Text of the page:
In partnership, Microsoft and library make collection increasingly accessible

To the Editor:

I was glad to read the extensive coverage that the YDN gave to the University Library’s partnership with Microsoft (“Microsoft Contracted to Digitize Yale Library” 11/9). There is one salient fact that needs to be emphasized, however, in response to the quoted comment by Doron Weber from the Alfred P. Sloan Foundation. If Weber believes that Yale has not been applying its own resources to digitization, he is misinformed. Our digital collections, accessible from the Library’s Web site are drawn from over 20 different areas of the Library, and now number close to 400,000 images, with more added every day. Most of this digitization activity has been financed by the University itself, while some has been supported by generous donations and grants. Our goal is to make as much of our materials as possible available to a wider public, as well as making it possible for Yale faculty and students to search and use Library resources in new ways. The Microsoft partnership helps to place important materials on the Internet far sooner than we otherwise could and at absolutely no cost for users, whether or not they are affiliated with Yale University.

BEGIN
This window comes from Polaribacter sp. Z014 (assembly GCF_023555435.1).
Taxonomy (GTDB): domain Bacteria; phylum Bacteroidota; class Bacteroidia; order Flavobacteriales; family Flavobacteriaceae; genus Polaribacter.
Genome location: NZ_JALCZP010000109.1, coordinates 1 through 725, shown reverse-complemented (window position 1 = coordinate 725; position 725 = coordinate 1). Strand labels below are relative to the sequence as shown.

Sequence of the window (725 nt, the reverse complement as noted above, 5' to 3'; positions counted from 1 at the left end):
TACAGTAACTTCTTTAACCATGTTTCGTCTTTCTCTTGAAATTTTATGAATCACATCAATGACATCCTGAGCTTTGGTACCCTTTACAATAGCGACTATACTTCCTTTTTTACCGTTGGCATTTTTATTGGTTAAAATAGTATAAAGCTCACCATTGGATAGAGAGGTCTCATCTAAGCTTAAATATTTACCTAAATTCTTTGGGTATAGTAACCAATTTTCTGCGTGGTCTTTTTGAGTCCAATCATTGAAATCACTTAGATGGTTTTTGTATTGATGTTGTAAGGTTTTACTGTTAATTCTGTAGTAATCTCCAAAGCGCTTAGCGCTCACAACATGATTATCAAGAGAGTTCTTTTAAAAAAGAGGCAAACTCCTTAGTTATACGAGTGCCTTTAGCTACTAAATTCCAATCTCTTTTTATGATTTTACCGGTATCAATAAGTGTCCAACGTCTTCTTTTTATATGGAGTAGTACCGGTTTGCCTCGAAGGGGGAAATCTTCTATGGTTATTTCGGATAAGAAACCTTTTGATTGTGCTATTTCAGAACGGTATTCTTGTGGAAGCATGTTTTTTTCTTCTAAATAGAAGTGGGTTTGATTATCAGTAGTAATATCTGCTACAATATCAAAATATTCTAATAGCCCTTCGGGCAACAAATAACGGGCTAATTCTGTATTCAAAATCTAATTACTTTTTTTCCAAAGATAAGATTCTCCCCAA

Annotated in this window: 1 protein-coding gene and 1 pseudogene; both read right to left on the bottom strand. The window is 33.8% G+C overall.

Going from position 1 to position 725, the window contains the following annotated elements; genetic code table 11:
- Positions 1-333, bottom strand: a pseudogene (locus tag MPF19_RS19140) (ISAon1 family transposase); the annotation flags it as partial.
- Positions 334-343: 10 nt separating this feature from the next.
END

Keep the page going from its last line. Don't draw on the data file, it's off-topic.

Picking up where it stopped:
Our agreement with Microsoft is also non-exclusive, meaning that the Library could partner with organizations like the Open Content Alliance or Google Books in the future. The British Library, the University of California Libraries, and the University of Toronto Libraries are partners with both Microsoft and the Open Content Alliance. This is not an ‘either or’ issue in which libraries should be seen to be taking sides. Instead, we share the common goal of increasing digital access to information, collections and learning.

Alice Prochaska

Nov. 12

Prochaska is a Yale University Librarian.

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